Antiadrenergic effects of adenosine in pressure overload hypertrophy
Department of Physiology; Department of Medicine, Division of Cardiovascular Medicine
Adenosine; Adrenergic Antagonists; Adrenergic beta-Agonists; Animals; Blood Pressure; Body Weight; Caffeine; Calcium; Cardiomegaly; Cells, Cultured; Coronary Circulation; Disease Models, Animal; Echocardiography; Inosine; Isoproterenol; Male; Myocardial Contraction; Myocardium; Organ Size; Perfusion; Rats; Rats, Sprague-Dawley; Receptors, Purinergic P1
In the present study, we sought to evaluate whether the antiadrenergic action of adenosine in the heart is altered in pressure overload hypertrophy produced in rats by suprarenal aortic banding. Epicardial and coronary effluent adenosine and inosine concentrations and release were significantly elevated in compensated pressure overload hypertrophy but not in hearts with left ventricular failure. In pressure overload hearts, the contractile response to beta-adrenergic stimulation was less inhibited by incremental concentrations of either adenosine or the selective A(1) receptor agonist chloro-N:(6)-cyclopentyl adenosine than in controls. Furthermore, the extent of desensitization to the antiadrenergic actions of adenosine in pressure overload hypertrophy appeared to be proportional to the extent of chamber dilation and dysfunction. A 60-minute infusion of adenosine produced a sustained antiadrenergic effect that lasted up to 45 minutes after the infusion was terminated in both controls and hearts with compensated hypertrophy. This effect was not observed in the decompensated left ventricular failure group. Subsequent infusion with adenosine of the A(2A) receptor antagonist 8-(3-chlorostyryl)-caffeine to counteract the proadrenergic effect of A(2A) receptor stimulation did not alter the decreased sensitivity to the antiadrenergic actions of adenosine in hypertrophied hearts. Finally, isolated myocytes from hypertrophied hearts demonstrated a decreased ability to suppress isoproterenol-elicited increases in [Ca(2+)](i) transients in the presence of adenosine and the A(2A) receptor antagonist compared with myocytes from control hearts. Myocardial adenosine concentrations increase during the compensated phase of pressure overload hypertrophy but then decrease when there is evidence of decompensation. The antiadrenergic actions of adenosine transduced via the myocardial A(1) receptor are diminished in pressure overload hypertrophied hearts. These factors may render these hearts more vulnerable to the detrimental effects of chronically increased sympathetic activity.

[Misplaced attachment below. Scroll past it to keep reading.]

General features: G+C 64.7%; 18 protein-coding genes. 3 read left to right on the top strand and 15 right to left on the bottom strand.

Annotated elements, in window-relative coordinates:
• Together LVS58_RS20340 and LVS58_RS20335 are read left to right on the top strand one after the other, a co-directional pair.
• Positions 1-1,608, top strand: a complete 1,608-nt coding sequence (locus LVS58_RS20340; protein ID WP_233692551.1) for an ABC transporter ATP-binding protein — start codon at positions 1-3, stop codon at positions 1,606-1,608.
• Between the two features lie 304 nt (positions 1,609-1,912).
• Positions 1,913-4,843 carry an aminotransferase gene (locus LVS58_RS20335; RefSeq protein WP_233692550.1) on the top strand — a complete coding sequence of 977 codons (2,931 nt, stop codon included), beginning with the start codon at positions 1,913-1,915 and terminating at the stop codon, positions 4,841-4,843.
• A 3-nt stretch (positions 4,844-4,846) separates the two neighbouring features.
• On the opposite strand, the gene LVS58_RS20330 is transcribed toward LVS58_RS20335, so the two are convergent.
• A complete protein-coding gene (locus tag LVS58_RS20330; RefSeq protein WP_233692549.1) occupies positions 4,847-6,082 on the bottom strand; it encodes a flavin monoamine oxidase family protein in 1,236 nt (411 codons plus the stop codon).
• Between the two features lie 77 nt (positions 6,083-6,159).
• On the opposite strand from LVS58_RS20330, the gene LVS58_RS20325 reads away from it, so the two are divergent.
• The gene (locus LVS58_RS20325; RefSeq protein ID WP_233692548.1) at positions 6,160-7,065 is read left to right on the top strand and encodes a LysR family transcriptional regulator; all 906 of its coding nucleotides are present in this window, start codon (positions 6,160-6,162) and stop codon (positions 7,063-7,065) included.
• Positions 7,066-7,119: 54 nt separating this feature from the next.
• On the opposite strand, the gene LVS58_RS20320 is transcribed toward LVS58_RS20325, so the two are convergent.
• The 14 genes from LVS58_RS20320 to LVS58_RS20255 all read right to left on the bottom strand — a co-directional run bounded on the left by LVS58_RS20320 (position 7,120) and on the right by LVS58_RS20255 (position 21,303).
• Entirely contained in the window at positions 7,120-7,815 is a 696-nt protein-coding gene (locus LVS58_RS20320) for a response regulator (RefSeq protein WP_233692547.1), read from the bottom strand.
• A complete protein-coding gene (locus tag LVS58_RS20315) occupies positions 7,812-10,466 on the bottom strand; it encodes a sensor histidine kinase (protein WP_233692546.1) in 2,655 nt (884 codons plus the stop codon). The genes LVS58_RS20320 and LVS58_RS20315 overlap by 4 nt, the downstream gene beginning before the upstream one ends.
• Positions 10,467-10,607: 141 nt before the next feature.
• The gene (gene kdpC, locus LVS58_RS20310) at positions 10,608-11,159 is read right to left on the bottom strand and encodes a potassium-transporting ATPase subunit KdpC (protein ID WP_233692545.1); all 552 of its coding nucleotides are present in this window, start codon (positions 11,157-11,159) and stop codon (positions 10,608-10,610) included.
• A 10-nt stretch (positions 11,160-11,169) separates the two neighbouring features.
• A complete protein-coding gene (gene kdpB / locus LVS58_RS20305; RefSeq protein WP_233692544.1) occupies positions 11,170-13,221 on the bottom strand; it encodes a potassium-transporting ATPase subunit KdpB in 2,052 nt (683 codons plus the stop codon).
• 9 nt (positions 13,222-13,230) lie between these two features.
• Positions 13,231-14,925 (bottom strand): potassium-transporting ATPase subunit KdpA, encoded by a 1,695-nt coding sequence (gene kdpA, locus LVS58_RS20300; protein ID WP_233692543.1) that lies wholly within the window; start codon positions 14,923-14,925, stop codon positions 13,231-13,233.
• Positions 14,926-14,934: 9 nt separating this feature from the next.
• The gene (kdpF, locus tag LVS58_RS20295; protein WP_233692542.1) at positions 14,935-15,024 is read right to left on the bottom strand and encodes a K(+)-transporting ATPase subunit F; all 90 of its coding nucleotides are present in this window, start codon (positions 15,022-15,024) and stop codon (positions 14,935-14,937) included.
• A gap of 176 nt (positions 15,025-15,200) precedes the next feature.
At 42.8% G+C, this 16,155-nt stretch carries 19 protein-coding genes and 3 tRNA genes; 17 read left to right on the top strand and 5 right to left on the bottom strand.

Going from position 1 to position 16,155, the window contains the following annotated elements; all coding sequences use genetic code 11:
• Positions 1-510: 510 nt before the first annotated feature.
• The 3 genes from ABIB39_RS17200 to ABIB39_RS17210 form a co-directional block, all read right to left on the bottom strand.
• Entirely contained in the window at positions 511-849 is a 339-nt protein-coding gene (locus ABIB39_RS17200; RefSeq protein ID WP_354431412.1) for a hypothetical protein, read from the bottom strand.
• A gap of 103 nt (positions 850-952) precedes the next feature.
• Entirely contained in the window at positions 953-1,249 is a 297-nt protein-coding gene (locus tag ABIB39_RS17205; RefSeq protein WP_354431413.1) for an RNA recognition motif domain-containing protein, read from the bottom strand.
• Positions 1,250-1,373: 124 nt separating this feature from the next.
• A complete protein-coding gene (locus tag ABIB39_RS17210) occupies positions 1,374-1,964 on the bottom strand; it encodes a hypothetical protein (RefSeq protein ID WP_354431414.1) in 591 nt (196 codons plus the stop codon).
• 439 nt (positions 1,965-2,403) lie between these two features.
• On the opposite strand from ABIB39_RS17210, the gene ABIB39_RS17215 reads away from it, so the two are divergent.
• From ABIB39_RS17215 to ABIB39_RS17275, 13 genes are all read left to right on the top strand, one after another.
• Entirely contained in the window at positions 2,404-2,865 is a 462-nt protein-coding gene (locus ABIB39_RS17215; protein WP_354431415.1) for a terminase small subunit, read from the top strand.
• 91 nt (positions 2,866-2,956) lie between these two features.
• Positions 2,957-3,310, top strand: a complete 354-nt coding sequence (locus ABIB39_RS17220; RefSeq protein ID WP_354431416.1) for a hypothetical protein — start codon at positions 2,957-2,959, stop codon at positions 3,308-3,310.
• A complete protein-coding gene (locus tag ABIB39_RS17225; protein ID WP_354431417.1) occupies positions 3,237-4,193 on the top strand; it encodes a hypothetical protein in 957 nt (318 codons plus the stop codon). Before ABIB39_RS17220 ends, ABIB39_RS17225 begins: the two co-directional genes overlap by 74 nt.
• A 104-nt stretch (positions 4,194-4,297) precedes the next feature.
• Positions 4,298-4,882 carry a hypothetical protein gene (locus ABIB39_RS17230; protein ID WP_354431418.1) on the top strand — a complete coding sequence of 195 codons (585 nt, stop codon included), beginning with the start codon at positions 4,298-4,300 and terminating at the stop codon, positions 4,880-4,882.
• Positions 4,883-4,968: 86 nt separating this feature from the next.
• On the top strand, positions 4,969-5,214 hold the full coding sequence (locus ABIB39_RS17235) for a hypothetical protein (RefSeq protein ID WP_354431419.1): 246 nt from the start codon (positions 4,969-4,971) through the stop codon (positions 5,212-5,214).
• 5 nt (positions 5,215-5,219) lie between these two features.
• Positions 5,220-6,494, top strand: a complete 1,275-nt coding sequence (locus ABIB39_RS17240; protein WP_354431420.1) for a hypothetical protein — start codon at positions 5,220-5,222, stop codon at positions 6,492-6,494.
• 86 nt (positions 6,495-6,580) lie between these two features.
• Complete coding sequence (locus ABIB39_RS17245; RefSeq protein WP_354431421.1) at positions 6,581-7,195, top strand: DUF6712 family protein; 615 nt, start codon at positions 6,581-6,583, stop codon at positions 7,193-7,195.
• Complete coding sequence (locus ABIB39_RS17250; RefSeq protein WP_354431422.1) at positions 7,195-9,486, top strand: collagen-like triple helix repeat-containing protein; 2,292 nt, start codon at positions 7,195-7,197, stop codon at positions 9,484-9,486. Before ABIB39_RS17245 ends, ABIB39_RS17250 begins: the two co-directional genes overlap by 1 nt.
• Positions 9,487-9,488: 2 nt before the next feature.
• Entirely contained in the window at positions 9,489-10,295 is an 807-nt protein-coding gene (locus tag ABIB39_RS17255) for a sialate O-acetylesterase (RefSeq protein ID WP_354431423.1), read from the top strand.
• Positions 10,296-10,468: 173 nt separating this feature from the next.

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Citation: Hypertension. 2001 Mar;37(3):862-8.